Places to see...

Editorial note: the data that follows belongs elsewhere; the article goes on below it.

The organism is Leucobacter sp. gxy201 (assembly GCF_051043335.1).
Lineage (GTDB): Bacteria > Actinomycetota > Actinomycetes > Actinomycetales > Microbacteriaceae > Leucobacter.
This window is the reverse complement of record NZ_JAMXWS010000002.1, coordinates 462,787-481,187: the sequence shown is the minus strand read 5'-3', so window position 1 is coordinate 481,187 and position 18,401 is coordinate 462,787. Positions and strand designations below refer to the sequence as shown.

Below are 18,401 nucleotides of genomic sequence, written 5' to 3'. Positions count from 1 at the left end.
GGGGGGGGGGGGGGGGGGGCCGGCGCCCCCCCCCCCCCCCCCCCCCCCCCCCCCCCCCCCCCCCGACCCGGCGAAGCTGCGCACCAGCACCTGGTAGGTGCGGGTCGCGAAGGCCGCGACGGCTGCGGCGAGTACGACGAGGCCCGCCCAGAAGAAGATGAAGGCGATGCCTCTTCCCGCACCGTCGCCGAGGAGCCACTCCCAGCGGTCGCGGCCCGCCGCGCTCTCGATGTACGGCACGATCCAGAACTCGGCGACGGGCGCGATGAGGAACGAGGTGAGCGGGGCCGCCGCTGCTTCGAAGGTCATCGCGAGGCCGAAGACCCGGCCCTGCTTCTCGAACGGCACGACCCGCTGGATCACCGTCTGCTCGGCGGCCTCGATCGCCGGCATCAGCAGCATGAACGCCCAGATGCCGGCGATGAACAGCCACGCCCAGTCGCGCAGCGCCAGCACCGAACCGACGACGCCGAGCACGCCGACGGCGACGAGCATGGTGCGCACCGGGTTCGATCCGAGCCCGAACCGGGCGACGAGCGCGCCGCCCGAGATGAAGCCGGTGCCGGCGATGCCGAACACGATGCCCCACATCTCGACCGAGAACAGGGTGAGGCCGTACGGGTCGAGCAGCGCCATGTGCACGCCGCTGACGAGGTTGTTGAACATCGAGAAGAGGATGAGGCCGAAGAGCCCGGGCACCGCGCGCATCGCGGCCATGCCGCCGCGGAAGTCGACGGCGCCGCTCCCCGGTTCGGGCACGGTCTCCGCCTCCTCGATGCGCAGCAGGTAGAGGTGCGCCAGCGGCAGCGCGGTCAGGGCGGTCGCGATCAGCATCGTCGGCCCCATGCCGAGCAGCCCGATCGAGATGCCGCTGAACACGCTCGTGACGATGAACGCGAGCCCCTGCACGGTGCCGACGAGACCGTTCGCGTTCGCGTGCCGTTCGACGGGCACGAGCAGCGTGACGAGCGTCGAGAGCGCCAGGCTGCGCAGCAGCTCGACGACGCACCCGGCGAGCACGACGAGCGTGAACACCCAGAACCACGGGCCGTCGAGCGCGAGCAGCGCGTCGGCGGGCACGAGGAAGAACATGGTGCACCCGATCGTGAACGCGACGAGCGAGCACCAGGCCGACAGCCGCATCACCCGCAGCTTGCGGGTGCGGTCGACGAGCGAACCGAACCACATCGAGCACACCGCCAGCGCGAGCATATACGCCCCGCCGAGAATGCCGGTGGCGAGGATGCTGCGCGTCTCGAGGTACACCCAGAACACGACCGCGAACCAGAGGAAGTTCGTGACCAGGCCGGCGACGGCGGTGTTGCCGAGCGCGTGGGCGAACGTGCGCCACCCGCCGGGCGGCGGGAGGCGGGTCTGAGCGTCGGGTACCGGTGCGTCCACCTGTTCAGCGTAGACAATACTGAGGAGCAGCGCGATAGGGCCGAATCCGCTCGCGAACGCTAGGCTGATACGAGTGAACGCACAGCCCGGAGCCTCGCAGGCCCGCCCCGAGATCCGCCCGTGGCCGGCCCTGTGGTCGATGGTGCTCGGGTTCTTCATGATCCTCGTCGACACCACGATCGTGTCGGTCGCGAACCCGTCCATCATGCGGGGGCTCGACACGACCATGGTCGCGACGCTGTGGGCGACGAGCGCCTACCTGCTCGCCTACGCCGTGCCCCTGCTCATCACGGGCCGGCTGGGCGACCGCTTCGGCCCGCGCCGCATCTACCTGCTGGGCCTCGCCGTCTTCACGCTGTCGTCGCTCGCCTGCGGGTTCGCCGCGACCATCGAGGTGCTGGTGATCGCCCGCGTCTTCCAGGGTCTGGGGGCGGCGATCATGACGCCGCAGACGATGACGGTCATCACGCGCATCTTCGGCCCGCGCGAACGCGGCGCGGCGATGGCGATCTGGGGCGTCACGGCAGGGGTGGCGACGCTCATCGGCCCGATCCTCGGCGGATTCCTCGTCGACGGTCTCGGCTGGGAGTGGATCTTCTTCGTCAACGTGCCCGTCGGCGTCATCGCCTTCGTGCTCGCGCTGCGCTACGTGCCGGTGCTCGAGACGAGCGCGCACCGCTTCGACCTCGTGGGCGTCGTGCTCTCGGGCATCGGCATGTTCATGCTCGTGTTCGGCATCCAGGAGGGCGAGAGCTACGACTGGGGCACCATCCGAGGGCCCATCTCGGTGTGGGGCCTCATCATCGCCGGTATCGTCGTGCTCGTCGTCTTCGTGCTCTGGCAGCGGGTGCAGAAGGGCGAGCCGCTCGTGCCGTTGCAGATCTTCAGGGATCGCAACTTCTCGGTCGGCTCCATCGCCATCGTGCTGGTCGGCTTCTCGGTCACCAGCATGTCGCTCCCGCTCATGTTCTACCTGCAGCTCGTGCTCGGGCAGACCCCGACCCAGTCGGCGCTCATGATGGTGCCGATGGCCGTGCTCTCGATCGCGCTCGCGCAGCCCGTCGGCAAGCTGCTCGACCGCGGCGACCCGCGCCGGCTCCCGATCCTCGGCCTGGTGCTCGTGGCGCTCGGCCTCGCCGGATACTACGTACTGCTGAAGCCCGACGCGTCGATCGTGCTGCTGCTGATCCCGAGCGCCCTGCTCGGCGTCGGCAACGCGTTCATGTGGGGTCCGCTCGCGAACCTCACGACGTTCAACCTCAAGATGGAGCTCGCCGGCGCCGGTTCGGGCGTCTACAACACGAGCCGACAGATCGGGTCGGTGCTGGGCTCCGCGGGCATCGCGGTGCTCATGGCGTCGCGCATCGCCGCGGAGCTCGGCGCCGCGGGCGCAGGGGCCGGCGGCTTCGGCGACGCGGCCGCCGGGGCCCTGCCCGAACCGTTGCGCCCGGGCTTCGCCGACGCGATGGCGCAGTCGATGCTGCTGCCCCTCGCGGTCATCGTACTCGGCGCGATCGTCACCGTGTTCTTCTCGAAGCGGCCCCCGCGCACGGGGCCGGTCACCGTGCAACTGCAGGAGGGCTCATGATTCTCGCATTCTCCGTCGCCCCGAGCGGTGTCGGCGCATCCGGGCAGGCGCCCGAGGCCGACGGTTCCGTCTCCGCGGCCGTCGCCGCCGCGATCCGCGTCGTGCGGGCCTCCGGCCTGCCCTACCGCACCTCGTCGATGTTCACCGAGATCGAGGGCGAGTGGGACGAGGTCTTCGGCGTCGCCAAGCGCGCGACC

There are a huge number of places to visit in Vietnam and any of them could take up an entire visit to the country. In case you're not familiar with the country, here is a list of a few of those locations: Hanoi is definitely a city worth seeing. The Vietnamese capital is one of Asia's more unique and beautiful cities. It is filled with French food, history, and garden spots. Hoan Kiem (Sword Lake), in the center of the city is enchanting. The city's Old Quarter has be the site of human habitation for over 2000 years. Saigon is the soul of Vietnam. Officially it is Ho Chi Minh City; but no one cares. Saigon is busy, but relaxed. If you've been lucky enough to visit the city, you smile while you hear the city's name. Saigon is an experience no one forgets... Hue': the cultural and religious heart of Central Vietnam. The Perfume River meanders through the city and fills it with mist and fog when the temperature is right. Thirteen emperors of the Nguyen Dynasty ruled Vietnam from here from 1802 until 1945. DaNang is the unofficial commercial capital of Central Vietnam. With 800,000 residents, it is the third largest city in Vietnam. My Khe Beach (featured in the TV series "China Beach") is less than four miles from the city. Danang attractions also include the Cham Museum, which contains artifacts of the Cham culture and empire that once rules Central Vietnam. Sapa in the country's North provides an unrivaled glimpse into tribal life in Southeast Asia and Southern China. Sapa is one of Vietnam's cooler locations. Its elevation is 1,650 meters (just over 5,400 feet); temperatures can fall below freezing in the winter. The area is populated by ethnic Hmong, Dao, Kinh, Tay, Boi, Lu and other tribal groups. French-style villas dot the hillsides. The French built Sapa in 1922. Vietnam's highest mountain, Fansipan (3,143 meters -- or about 10,300 feet) is not far from Sapa. Dalat in Central Vietnam is another tribal area. The town looks like part of France feel out of the sky. Elevation is 1,475 meters (about 4,850 feet). Dalat is used by many tourists as base station for trips into the surrounding highlands. The city is something of a honeymoon capital for the Vietnamese. One tour company describes the area around Dalat this way: "The remote and undiscovered Central Highlands contain some of Vietnam's best-kept secrets where visitors willing to get off-the-beaten track will discover pristine lakes, clear rivers, vast swathes of old-growth jungle and isolated ethnic minority villages." Nha Trang looks set to take on Pattaya in Thailand as the region's flashiest beach resort: sun, fun and nightlife. You can snorkel, ride the jet skis, bake on the beach, and stay in a five-star hotel. You can also gorge yourself on seafood and take in a few pagodas and historic sites if you feel touristy. Halong Bay and Haiphong: 3000 islands in the emerald green waters of the Gulf of Tonkin. Halong Bay near the city of Haiphong is one of the region's natural marvels. There are perhaps hundreds of grottoes and beaches. Looking for your own private beach for a day? This is the place... Vang Tau: For most of the 20th century it has been the premier beach resort in southern Vietnam. An old port, Vung Tau was the first area of Vietnam to become a vacation and health resort for foreigners. Part of its appeal was location; the city sits on a small peninsula about 75 miles from Ho Chi Minh City. Its 12 miles of soft sand beaches and calm waters still draw hordes of visitors looking to escape the stress of life in a city of 4 million people. Hoi An was an important port for much of Vietnam's history. Today it has been replaced by Danang. But it is still a picturesque and enchanting river port. The city includes Japanese covered bridges, French colonial homes, and a street scene left largely undamaged by war. Dien Bien Phu: near the Lao border in Northern Vietnam, it is in one of the most remote areas of the country. The surrounding region is steep and heavily forested. Hill tribes inhabit the area. In 1954 the Viet Minh forces defeated the French garrison here after a siege that last 57 days. As a result, he French government gave ups its post-WWII efforts to re-establish colonial rule here. Vietnam has a host of other small towns and attractions, but these few should whet your appetite. The country has a lot to offer...